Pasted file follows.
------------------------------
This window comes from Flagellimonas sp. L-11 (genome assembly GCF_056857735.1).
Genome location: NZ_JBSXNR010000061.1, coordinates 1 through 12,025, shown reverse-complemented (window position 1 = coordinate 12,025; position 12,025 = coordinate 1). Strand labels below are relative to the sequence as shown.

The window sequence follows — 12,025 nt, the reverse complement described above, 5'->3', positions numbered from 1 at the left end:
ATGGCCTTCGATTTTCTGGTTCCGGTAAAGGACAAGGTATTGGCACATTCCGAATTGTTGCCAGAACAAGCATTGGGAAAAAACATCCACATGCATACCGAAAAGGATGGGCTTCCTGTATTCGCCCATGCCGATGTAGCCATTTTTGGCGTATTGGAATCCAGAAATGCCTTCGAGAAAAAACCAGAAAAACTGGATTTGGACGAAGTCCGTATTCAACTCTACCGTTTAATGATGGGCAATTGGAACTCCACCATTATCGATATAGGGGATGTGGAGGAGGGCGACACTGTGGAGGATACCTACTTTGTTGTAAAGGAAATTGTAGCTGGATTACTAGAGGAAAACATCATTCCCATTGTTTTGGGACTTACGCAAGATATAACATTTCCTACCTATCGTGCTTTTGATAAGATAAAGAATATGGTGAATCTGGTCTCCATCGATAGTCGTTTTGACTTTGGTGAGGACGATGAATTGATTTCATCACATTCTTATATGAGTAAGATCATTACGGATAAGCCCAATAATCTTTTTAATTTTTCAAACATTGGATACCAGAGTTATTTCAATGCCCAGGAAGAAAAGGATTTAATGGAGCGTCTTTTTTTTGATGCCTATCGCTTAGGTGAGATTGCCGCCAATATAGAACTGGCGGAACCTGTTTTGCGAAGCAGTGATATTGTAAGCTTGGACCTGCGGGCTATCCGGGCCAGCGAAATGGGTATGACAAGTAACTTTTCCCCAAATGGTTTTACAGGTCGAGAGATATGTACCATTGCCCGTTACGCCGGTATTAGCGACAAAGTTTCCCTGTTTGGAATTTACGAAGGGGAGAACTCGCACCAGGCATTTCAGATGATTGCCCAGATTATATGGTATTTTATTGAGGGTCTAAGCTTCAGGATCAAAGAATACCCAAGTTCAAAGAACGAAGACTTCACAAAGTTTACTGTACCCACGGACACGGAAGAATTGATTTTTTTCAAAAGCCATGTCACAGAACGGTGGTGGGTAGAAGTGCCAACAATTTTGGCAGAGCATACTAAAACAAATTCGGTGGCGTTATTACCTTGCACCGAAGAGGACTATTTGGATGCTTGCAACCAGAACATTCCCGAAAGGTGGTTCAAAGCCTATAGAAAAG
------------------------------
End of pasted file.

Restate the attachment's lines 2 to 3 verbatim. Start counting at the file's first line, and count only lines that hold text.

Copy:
Genome location: NZ_JBSXNR010000061.1, coordinates 1 through 12,025, shown reverse-complemented (window position 1 = coordinate 12,025; position 12,025 = coordinate 1). Strand labels below are relative to the sequence as shown.

The window sequence follows — 12,025 nt, the reverse complement described above, 5'->3', positions numbered from 1 at the left end: